In January of 2009, a hellish storm packing 125-mile per hour winds raked the Gironde estuary in western France, whipped the sea into a frenzy, leveled trees on land, and killed 26 people.
And in its wake, a strange new island was born.
Storms often pile sand and sediment high enough to form small protrusions from the waves — but they are usually swept away by tides or the next squall. But this island is something else; its 11 acres (250 at low tide) are still intact after weathering another fierce storm, cyclone Xynthia, earlier this year. Locals call it "l'ile mysterieuse" — "the mysterious island," after the Jules Verne novel — but it remains officially unnamed, and does not appear on any maps.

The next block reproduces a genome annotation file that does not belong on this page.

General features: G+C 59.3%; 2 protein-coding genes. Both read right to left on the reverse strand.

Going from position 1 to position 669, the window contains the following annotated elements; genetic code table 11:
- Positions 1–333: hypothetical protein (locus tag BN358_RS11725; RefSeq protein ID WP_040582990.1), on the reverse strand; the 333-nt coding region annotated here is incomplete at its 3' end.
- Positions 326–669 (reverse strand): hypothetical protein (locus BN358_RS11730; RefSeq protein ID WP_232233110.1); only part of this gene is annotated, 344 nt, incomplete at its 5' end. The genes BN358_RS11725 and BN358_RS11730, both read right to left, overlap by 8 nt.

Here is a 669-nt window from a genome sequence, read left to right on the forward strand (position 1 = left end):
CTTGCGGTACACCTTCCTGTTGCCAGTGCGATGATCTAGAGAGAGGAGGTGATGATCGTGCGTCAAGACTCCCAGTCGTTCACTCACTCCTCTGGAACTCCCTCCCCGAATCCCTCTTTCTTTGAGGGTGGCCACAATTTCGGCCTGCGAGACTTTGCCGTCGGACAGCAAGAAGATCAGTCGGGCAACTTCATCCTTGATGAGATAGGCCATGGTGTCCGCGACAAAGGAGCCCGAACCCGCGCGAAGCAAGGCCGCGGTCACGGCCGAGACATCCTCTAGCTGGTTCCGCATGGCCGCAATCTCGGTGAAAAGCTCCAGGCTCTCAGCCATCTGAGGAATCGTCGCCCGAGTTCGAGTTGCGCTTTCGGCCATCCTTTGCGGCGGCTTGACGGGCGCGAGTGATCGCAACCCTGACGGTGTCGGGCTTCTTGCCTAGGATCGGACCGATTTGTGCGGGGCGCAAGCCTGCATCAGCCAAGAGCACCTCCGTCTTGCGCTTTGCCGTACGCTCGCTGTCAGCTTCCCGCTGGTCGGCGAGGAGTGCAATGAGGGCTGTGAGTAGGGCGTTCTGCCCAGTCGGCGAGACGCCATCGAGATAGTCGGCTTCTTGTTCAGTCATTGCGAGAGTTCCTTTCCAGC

There's just one problem: people are so transfixed by the island that tourists are flocking to it. A rave was even held there. Needless to say, this doesn't bode well for newly-established wildlife.
Local activists are struggling to get it protected. But the entire estuary is due to become a protected zone next year, which would include the still unnamed stretch of land.
Image: CNES (satellite image of Gironde estuary)